Dance of the X-rays / Space Science

Dance of the X Rays

From the ESA Image of the Day – this is a truly remarkable image. Taken from the ESA XMM-Newton Space Telescope, as it shifts its gaze from one X Ray object to another – it shows some notable celestial objects. Its a mosaic of 73,178 individual images adjusted for the Galactic projection/ plane lying across the centre of the image.

Bright object on the right: Vela supernova, 150 x larger than a full moon. On the left is Cygnus Loop, an expanding shock wave caused by a star ending in a supernova <15k years ago. At the centre is Scorpius X-1 – the first object/source to be discovered through X-Rays alone, at 9000 light years from the Earth and is the strongest source of X-Rays apart from our own Sun. My eyesight fails me to recognise the Small and Large Magellanic Clouds – dwarf galaxies neighbours within the Milky Way.

This image covers 62% of the sky and these 1200 individual slews were recorded just between 2011-12. Links to the ever expanding database from XMM-Newton at:

Dance of the X-rays / Space Science / Our Activities / ESA.

via Dance of the X-rays / Space Science / Our Activities / ESA.

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WICED™ | Broadcom

Must look closely at the Broadcom Wireless Internet connectivity for embedded devices –

Broadcom’s Wireless Internet Connectivity for Embedded Devices (WICED™) platform (pronounced “wik-id”) eases development effort and simplifies the implementation of Internet connectivity in an array of consumer devices, especially those without existing support for networking.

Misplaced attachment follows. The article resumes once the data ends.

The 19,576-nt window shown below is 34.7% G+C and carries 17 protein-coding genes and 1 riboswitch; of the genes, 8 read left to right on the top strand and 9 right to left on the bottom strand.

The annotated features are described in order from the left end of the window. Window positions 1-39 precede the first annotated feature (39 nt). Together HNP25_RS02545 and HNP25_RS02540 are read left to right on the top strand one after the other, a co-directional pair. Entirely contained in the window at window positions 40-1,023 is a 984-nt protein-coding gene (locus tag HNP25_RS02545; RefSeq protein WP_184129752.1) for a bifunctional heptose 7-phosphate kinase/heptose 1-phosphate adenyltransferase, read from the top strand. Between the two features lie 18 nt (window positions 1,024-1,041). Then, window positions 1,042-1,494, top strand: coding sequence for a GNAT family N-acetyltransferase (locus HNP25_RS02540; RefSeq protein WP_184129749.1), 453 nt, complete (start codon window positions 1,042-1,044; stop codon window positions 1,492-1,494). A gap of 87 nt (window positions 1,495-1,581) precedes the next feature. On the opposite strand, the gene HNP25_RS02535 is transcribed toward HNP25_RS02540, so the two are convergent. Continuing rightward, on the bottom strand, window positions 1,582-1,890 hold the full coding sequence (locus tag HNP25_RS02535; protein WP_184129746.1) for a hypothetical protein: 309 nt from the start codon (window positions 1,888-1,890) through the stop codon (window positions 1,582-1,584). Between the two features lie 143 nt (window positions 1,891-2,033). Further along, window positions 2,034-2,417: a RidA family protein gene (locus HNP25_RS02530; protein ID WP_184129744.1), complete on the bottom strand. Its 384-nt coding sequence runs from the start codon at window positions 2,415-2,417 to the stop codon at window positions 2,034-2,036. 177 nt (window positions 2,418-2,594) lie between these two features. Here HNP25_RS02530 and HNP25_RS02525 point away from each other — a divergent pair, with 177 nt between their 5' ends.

Developers use the WICED platform to create secure wireless networking applications on a wide array of platforms encompassing Broadcom wireless connectivity technologies. The WICED platform encompasses.

WICED™ | Broadcom.

via WICED™ | Broadcom.

From Siggraph – balancing 3D printed objects

Balance is a delicate compromise between shape, weight and pose. To give a feel of dynamism, many 3D rendered objects stand in impossibly balanced configurations. As soon as you try and print these, the illusion meets gravity, very often sounding in a small thud. Whilst there are several other laser cut support options available as are stress evaluating and relief algorithms, this is a rather simple polygon based method offering to optimise print designs to make the objects balance.

Full Siggarh paper here.

 

Open Hardware Summit 2013 badge sneak peek – YouTube

Open Hardware Summit 2013 badge sneak peek – YouTube. – Brilliant vcard inclusion and schedule program (last year and this year) – would be an ideal way to reprogram and make it personalised. The landyard points are also connectors – awesome AND – it runs on a coin cell that allows it 100 page turns or if not excessively used run for the entire length of the conference. Up there with the best of Defcon badges

via Open Hardware Summit 2013 badge sneak peek – YouTube.

DIY Pick and Place just getting under way

Long road still to travel, but a DIY Pick and Place attempt here.

Hackaday

diy-pick-and-place

It’s not totally fair to say that this project is just getting under way. But the truth is it neither picks nor places so there’s a long road still to travel. But we’re impressed with the demonstrations of what [Daniel Amesberger] has achieved thus far. Using the simplest of CNC mills he’s finished the frame and gantry for the device. You can see some of the parts on the left after going though an anodizing process that leaves them with that slick black finish.

The demo video shows off the device by driving it with a joystick. It’s fast, which gives us hope that this will rival some of the low-end commercial pick and place machines. He’s already been working on the software, which runs on a mini ITX form factor computer. This includes a gerber file interpreter and some computer vision for a visual check on part placement. He hasn’t…

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